"She should have died hereafter.
There would have been a time for such a word.
Tomorrow, and tomorrow, and tomorrow
Creeps in this petty pace from day to day
To the last syllable of recorded time.
And all our yesterdays have lighted fools
The way to dusty death. Out, out, brief candle.
Life’s but a walking shadow, a poor player
That struts and frets his hour upon the stage,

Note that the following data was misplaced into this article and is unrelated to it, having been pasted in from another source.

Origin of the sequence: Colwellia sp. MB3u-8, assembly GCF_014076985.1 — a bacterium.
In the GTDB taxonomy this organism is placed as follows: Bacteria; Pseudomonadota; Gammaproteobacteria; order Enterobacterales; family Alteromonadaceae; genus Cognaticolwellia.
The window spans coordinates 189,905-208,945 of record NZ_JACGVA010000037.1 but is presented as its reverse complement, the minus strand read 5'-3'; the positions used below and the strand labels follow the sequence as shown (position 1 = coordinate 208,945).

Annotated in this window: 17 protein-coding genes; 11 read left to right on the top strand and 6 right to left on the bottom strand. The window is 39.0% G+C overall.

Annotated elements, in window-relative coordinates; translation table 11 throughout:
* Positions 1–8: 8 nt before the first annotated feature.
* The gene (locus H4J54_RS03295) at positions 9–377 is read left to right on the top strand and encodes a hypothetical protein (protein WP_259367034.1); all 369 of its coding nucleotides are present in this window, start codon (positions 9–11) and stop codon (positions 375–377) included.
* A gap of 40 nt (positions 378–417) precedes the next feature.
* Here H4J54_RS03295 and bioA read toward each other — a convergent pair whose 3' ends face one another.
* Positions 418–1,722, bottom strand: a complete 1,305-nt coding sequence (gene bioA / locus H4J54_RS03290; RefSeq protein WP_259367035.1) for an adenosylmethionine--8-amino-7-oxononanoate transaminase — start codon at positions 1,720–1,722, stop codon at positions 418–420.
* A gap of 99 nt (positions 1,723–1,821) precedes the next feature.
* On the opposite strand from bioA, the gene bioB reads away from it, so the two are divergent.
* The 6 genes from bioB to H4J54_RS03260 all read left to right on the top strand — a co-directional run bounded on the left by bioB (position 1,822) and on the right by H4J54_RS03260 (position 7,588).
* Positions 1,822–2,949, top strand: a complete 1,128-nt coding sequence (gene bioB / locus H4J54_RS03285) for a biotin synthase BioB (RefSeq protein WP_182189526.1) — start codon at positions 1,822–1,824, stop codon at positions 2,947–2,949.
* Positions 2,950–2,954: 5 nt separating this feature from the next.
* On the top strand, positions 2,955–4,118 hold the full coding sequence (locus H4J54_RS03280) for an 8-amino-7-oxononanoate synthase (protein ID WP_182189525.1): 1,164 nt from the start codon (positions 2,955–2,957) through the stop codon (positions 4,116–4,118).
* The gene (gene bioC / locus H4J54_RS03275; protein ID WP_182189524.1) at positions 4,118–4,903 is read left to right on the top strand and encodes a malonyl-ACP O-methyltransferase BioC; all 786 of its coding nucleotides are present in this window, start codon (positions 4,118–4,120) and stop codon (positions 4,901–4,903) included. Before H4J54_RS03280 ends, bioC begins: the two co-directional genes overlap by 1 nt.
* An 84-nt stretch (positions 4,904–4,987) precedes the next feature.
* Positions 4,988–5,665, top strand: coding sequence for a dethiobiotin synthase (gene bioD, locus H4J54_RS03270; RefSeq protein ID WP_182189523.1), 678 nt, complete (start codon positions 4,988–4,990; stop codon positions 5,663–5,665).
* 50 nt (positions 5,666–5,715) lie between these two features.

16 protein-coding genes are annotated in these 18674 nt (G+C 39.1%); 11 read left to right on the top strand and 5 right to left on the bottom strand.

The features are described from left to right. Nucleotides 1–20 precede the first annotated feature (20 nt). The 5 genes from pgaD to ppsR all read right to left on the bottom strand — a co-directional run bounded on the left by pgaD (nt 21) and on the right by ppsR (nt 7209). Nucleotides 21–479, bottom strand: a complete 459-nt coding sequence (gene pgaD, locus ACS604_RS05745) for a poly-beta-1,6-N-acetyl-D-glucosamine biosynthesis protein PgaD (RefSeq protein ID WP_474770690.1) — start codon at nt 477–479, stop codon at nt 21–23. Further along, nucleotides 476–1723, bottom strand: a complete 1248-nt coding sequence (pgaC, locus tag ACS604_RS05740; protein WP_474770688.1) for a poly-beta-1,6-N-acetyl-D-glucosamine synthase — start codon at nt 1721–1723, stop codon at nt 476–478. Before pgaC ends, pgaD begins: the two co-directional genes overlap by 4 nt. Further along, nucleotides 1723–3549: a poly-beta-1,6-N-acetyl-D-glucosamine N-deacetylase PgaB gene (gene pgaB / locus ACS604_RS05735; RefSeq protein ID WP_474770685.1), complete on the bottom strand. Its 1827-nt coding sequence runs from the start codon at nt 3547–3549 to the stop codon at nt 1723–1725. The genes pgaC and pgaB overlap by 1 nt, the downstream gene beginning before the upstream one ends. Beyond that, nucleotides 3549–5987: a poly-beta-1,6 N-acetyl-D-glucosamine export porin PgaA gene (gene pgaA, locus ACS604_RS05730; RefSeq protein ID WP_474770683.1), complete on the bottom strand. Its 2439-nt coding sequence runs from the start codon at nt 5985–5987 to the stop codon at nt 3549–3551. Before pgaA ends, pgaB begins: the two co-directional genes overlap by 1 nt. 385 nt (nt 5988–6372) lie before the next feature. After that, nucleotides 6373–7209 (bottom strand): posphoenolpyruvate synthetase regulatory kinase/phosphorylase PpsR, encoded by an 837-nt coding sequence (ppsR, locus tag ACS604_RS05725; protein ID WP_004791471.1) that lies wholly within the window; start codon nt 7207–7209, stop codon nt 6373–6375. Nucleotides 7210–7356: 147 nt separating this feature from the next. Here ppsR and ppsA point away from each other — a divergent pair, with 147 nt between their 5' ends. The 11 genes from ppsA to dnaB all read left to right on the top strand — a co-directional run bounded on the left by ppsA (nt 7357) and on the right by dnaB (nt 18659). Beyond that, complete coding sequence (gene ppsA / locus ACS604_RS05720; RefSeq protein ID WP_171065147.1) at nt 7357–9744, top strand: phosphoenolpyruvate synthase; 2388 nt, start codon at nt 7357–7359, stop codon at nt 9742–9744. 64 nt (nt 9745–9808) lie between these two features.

And then is heard no more. It is a tale
Told by an idiot, full of sound and fury,
(These words are uttered by Macbeth after
he hears of Lady Macbeth’s death, in Act 5, scene 5, lines 16–27.
Given the great love between them, his response is oddly muted,
but it segues quickly into a speech of such pessimism and despair—one
of the most famous speeches in all of Shakespeare—that the audience
realizes how completely his wife’s passing and the ruin of his power
have undone Macbeth.)